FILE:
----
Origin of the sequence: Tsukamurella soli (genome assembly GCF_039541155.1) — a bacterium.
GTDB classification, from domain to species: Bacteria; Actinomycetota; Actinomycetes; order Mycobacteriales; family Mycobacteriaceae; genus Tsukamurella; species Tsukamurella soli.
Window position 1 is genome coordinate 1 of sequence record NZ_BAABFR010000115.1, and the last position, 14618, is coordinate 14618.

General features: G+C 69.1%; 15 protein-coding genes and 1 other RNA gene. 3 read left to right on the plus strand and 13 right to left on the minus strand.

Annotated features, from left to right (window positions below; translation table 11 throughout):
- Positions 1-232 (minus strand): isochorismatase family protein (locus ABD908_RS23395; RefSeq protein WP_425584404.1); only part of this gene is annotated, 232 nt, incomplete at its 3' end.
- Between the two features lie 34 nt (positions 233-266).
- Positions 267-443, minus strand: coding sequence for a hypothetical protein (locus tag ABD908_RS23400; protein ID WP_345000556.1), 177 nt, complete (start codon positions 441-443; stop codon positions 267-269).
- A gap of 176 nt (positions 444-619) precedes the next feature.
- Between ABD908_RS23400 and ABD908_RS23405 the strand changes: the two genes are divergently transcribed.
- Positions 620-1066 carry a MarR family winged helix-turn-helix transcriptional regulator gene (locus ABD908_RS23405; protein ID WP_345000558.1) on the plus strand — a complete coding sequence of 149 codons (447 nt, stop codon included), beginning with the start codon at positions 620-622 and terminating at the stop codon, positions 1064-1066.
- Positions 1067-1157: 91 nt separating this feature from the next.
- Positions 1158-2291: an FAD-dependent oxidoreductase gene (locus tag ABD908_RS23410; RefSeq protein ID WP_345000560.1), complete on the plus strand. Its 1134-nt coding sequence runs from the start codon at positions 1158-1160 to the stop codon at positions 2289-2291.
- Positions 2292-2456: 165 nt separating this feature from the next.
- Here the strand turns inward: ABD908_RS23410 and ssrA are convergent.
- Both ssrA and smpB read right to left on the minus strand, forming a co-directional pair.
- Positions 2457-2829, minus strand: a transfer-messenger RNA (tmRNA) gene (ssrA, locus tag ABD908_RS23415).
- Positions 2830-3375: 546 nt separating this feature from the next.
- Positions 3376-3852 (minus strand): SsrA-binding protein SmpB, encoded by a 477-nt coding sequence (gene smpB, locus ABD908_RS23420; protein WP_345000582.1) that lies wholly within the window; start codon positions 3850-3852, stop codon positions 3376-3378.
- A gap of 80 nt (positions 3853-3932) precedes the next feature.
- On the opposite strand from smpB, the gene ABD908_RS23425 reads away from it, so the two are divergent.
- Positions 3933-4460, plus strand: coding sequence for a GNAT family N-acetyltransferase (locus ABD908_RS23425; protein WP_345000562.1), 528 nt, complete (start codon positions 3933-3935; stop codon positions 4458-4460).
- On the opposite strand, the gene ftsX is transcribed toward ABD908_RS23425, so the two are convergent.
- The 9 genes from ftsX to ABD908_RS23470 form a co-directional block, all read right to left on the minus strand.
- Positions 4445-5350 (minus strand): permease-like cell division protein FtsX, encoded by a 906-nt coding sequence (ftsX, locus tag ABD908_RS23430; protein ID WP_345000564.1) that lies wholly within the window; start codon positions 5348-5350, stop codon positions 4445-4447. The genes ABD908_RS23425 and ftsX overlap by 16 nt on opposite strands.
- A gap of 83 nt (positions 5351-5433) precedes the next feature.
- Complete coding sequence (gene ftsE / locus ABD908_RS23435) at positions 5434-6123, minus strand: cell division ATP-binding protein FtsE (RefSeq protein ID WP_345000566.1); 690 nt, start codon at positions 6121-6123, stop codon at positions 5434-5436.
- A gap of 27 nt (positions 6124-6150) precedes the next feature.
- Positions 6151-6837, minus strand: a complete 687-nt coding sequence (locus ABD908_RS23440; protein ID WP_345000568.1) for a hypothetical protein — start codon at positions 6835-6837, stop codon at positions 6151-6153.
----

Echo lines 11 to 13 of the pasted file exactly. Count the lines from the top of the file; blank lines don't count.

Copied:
- Positions 620-1066 carry a MarR family winged helix-turn-helix transcriptional regulator gene (locus ABD908_RS23405; protein ID WP_345000558.1) on the plus strand — a complete coding sequence of 149 codons (447 nt, stop codon included), beginning with the start codon at positions 620-622 and terminating at the stop codon, positions 1064-1066.
- Positions 1067-1157: 91 nt separating this feature from the next.
- Positions 1158-2291: an FAD-dependent oxidoreductase gene (locus tag ABD908_RS23410; RefSeq protein ID WP_345000560.1), complete on the plus strand. Its 1134-nt coding sequence runs from the start codon at positions 1158-1160 to the stop codon at positions 2289-2291.